Paranormal believers' susceptibility to confirmatory versus disconfirmatory conjunctions

Paul Rogers, John E. Fisk, Emma Lowrie

Research output: Contribution to journalArticlepeer-review


This study examines paranormal believers' susceptibility to the conjunction fallacy for confirmatory versus non‐confirmatory conjunctive events. Members of the UK public (N = 207) read 16 hypothetical vignettes before judging the likelihood that each constituent and their conjunction would (co) occur. Event type (paranormal versus non‐paranormal), outcome type (confirming versus disconfirming) and level of paranormal belief (in either extrasensory perception, psychokinesis or life after death)—plus relevant interaction terms—were entered into a linear mixed model analysis. As hypothesised, paranormal belief was associated with more conjunction errors regardless of event type with, in general, more errors made for confirmatory over disconfirmatory conjunctions. These trends existed for extrasensory perception and psychokinesis believers with those for life after death believers approaching significance. Consistent with Crupi and Tentori's Confirmation–Theoretical Framework, current findings suggest that paranormal believers are prone to a generic and confirmatory conjunction fallacy. Theoretical implications, methodological limitations and future research ideas are discussed. (PsycINFO Database Record (c) 2016 APA, all rights reserved)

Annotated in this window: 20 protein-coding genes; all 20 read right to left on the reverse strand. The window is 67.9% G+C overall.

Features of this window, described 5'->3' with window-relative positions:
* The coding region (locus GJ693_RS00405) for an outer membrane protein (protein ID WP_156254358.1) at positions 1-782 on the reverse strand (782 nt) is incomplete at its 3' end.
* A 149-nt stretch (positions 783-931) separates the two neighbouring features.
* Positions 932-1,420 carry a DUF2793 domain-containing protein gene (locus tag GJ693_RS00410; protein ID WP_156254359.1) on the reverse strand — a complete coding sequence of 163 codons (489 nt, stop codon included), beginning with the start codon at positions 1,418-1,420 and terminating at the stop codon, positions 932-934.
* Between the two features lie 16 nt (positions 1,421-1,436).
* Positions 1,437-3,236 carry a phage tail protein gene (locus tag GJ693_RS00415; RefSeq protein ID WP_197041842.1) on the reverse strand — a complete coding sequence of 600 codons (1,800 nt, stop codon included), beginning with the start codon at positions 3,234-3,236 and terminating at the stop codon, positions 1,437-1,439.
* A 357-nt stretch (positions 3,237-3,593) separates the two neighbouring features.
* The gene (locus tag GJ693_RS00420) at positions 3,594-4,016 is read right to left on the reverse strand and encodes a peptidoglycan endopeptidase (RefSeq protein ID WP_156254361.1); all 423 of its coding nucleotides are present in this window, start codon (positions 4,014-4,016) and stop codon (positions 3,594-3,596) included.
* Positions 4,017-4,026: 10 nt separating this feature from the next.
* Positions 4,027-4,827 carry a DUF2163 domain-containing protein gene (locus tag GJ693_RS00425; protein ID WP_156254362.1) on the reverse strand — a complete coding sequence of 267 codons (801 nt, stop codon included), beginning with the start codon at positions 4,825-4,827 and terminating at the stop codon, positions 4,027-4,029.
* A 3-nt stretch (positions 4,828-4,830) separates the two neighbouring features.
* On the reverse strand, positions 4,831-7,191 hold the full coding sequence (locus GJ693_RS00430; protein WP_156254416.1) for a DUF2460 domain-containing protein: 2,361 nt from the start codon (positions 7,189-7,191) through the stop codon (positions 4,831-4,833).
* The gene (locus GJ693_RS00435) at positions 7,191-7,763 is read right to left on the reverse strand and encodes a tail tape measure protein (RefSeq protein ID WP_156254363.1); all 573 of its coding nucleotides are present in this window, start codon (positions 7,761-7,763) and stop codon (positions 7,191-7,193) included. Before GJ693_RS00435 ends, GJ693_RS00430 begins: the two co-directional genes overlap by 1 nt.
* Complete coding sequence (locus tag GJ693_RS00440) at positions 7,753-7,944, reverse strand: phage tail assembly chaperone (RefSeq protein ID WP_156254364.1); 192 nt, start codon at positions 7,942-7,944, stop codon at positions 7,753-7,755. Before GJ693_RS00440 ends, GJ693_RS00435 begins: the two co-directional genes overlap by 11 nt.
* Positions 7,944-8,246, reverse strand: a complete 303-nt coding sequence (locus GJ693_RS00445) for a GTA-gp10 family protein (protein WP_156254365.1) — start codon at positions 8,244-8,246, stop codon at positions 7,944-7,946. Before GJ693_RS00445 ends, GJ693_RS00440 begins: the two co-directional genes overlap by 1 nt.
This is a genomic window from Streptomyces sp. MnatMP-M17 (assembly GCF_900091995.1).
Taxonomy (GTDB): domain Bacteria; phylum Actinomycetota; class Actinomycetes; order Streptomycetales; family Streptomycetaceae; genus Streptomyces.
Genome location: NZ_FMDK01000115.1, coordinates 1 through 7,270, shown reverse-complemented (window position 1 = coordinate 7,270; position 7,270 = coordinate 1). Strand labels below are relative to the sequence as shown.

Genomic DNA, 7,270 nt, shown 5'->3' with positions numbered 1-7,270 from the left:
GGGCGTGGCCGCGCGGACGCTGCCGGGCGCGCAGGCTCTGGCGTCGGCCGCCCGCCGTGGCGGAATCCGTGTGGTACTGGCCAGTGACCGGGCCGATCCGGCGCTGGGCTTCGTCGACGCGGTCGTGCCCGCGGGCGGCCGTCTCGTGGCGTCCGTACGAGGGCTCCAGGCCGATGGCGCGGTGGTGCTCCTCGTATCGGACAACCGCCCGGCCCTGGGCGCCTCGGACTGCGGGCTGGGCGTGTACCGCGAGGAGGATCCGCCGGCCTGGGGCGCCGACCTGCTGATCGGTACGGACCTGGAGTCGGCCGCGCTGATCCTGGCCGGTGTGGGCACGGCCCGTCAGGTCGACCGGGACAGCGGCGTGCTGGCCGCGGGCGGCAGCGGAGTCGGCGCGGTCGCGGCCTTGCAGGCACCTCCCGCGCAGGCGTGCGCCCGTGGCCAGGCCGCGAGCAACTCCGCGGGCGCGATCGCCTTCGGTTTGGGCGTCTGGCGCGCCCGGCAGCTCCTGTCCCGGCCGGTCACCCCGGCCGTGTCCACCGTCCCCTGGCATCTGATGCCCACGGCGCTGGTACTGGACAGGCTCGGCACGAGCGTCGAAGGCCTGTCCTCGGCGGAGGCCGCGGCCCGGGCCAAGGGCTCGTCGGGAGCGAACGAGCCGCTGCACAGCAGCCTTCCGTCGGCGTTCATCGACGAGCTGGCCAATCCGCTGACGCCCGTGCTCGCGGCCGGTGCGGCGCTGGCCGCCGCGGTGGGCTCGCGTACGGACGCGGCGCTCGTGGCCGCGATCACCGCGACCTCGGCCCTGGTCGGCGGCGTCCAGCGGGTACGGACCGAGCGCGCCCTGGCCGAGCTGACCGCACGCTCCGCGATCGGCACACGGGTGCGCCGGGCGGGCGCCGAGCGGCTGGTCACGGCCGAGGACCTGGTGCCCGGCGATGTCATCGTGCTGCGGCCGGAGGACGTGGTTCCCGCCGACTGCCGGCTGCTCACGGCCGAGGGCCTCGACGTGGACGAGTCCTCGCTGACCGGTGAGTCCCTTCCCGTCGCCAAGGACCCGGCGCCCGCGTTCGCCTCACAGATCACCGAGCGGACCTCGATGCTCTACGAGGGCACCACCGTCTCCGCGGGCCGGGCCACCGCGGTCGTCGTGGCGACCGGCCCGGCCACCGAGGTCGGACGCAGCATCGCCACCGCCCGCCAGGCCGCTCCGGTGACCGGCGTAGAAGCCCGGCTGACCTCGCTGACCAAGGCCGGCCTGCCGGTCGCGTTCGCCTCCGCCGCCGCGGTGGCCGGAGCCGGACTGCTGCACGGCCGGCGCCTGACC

Original languageEnglish
Pages (from-to)628-634
Number of pages7
JournalApplied Cognitive Psychology
Issue number4
Publication statusPublished - 25 Apr 2016


  • paranormal believers
  • life after death
  • psychokinesis
  • perception
  • Attitudes
  • Death and Dying
  • Perception
  • Psychokinesis


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